“It may be that I’m just too old,” she said. “I’m not very good at it anymore.”

But her trainer, with whom she has a long and trusting relationship, isn’t giving up.

“I am hoping to get Ruth to come back because I think it would still do her a lot of good,” Dick Raymond said. “The most important thing for her to work on is her balance and working with weights.”

A year ago, reports of Kundsin’s continued workouts on strength-training machines at age 103 drew a national audience. Until the coronavirus shutdown, Kundsin went to the YMCA every Friday to use leg, core and upper body strength-training machines with Raymond’s supervision.

Raymond, who is 70, has a strong belief that workouts are helpful at any age as long as they are done correctly. He and his wife Jane helped guide Kundsin to 54 medals in swimming and other competitions in local, state and national Senior Olympics and Senior Games.

When the Y closed in March due to the state lockdown, Raymond came to Kundsin’s home a few times to supervise exercise. She has hand weights and he brought stretching bands, but they stopped after a few sessions.

“We couldn’t really do very much because I don’t have any equipment,” Kundsin said.

In the COVID-19 downtime, Kundsin got back to work on a book she is writing about her life and aging. A pioneering female microbiologist, she pursued a career in the sciences when few women did so and postponed retirement until her early 80s. She writes about innovative scientific advances she made in understanding infections as the cause of preterm births and spontaneous abortions.

“It’s a book about a lot of things,” she said. “I have written 28,000 words and I have a lot of opinions.”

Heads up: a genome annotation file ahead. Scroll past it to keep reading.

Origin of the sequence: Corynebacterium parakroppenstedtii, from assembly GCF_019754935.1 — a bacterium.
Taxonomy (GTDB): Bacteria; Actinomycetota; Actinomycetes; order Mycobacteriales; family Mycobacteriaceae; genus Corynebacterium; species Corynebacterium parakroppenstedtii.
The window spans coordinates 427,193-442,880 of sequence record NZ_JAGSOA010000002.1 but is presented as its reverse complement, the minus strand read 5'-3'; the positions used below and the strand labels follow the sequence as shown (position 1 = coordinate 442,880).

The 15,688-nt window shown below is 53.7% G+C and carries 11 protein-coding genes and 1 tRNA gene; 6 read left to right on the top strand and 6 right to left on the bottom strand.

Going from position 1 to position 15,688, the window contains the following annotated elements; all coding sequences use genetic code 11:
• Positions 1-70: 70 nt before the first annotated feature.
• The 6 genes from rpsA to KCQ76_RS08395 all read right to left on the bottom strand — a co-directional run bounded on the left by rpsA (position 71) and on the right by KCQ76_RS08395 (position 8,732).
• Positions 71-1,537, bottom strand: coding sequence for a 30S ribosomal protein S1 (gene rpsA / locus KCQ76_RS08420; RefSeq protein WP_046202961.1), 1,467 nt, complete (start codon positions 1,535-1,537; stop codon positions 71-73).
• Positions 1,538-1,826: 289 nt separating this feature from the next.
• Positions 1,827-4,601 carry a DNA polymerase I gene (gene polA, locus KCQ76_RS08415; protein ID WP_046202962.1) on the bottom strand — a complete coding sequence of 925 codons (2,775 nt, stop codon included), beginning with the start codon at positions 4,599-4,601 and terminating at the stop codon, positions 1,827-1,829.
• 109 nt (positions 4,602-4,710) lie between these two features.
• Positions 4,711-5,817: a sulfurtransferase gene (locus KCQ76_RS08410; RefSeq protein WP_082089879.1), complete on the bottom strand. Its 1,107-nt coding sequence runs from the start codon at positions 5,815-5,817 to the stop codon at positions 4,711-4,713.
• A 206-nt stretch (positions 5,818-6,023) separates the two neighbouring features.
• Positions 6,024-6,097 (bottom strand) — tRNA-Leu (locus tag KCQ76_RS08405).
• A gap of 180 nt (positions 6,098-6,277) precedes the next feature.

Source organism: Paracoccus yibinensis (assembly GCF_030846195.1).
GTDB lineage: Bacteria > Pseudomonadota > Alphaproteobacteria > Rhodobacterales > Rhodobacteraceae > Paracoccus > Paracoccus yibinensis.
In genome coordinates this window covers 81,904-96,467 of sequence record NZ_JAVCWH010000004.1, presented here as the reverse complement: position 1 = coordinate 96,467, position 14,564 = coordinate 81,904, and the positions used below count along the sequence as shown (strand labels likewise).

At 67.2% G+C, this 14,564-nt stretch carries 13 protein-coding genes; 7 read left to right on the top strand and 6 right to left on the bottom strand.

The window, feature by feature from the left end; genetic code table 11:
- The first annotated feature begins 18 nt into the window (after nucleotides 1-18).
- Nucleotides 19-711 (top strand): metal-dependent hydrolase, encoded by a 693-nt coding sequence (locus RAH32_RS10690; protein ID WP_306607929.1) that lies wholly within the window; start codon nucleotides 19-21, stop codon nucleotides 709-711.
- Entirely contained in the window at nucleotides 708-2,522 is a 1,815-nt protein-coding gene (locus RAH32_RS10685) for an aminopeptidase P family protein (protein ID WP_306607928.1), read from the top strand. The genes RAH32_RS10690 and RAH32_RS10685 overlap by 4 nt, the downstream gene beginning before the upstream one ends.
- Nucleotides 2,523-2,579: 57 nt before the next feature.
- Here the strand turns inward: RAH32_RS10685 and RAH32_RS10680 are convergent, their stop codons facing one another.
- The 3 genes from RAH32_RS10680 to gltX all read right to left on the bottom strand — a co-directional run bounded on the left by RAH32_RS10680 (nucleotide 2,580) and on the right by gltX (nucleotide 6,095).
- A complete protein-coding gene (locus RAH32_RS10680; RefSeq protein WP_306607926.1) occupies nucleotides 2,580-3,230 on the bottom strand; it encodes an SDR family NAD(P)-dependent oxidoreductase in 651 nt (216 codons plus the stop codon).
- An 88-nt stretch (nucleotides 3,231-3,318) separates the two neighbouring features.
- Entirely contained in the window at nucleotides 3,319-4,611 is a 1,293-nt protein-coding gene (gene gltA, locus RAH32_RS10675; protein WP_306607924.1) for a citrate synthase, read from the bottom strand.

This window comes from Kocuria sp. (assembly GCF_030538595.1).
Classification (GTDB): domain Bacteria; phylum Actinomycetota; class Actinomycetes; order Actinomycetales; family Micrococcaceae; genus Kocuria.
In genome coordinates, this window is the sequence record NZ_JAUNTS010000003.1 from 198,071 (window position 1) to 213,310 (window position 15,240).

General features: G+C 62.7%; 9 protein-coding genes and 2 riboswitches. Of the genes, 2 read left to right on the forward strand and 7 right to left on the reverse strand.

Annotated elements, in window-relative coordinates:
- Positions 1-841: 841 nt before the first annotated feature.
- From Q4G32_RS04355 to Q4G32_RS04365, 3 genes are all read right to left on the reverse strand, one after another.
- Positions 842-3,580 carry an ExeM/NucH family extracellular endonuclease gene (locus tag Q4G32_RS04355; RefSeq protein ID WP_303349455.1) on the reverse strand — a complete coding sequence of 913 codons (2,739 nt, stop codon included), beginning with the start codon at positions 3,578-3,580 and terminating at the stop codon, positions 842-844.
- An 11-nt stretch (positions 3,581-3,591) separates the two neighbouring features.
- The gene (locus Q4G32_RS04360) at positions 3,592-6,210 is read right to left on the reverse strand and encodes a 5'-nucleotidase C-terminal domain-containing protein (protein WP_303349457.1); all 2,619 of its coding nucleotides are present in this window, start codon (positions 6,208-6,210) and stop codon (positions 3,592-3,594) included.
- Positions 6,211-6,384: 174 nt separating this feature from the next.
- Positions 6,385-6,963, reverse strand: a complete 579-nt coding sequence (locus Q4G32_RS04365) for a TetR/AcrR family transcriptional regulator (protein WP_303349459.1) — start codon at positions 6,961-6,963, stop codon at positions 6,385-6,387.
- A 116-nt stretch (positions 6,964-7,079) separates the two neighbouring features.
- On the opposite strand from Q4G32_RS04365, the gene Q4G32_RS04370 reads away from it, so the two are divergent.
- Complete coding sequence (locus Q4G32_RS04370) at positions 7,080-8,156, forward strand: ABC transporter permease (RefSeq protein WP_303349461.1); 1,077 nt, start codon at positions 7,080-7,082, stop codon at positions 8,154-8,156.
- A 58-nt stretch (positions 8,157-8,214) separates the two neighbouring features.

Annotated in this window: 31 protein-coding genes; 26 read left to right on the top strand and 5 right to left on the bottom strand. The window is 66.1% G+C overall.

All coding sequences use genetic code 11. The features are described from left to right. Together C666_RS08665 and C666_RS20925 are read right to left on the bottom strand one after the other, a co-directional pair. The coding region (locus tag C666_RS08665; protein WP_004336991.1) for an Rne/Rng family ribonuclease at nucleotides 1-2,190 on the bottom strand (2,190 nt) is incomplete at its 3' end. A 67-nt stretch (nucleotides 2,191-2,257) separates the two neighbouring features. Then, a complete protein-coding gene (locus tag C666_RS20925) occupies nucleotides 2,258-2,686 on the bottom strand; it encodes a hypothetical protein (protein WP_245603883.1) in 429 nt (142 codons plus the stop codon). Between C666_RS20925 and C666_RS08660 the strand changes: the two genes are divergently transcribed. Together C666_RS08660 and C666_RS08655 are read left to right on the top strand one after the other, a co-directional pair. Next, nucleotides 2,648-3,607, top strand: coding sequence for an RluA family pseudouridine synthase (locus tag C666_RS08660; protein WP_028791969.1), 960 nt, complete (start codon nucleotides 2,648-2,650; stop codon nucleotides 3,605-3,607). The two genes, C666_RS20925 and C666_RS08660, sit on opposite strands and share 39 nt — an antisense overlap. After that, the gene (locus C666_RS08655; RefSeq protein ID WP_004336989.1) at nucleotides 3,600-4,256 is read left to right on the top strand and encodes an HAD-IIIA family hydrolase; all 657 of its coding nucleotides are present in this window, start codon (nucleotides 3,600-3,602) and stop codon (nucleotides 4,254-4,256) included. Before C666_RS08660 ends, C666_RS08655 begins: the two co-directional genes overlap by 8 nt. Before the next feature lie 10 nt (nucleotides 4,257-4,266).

It is important, she said, for an older person to write about the elderly because younger people “don’t have a clue what it is like. You don’t have a clue until you go through it yourself. I thought it was time somebody who was really old told it like it is.”

In an interview Sunday at her 100-year-old house in Squantum, Kundsin was forthright but not discouraged about the losses and challenges that advanced age can bring.

“You have to get used to it as you age,” she said about changes in hearing, vision, sense of taste, balance and walking. “Everything slows down and you have to deal with it.”

When asked how she does that, she laughed and said, “I don’t know, you just deal with one thing at a time.”

“I am very happy in my life and I have found that if you age in your own home, it is so good,” she added.

Kundsin urged younger people to plan for their later years, as she was able to do. She has lived in her house, built by her late husband’s father and grandfather, for 75 years and pays a longtime housekeeper to clean, shop, and do laundry; she eats mostly prepared meals and also pays a gardener. She stopped driving two years ago.

For her 104th birthday, there will not be a large party like she had at age 100. Instead, due to COVID-19, friends are having smaller gatherings. One was Saturday evening, another will be on Friday in the Hingham restaurant Alma Nove, and on her birthday this Thursday, her daughter, Andrea Kundsin Dupree will take her out to her favorite restaurant, the Ashmont Grill.

Kundsin was born in 1916 in New York City to Latvian immigrants. At age 16, she won a scholarship to Hunter College and graduated cum laude in 1936 at age 19. In 1935, she married Edwin Kundsin, a Quincy attorney who was 10 years older. They met when Ruth, who was a member of a Latvian theater group, came to Boston and was hosted by his family in Quincy.

They had a daughter, Andrea in 1939, and a son, Dennis, in 1942. Ruth resumed her studies after her children were in school — a bold move that everyone but her mother opposed. She received her master’s degree in microbiology from Boston University School of Medicine in 1949 at age 33. She earned her doctorate of science in microbiology, epidemiology and bio-statistics from the Harvard School of Public Health in 1958.

After doing research in bacteriology and molecular genetics at Harvard Medical School, she became an associate professor there in 1976. From 1970 to 1982, she was the epidemiologist at Peter Bent Brigham Hospital. When the hospital merged with Boston Hospital for Women and became Brigham and Women’s Hospital in 1981, she founded a private lab that tested for unusual organisms and provided environmental checks.

She has called those early days as a female medical school professor “a zone of inhibition,” and in 1973 edited a book titled “Successful Women in the Sciences.”

To view the original story and video, visit Wicked Local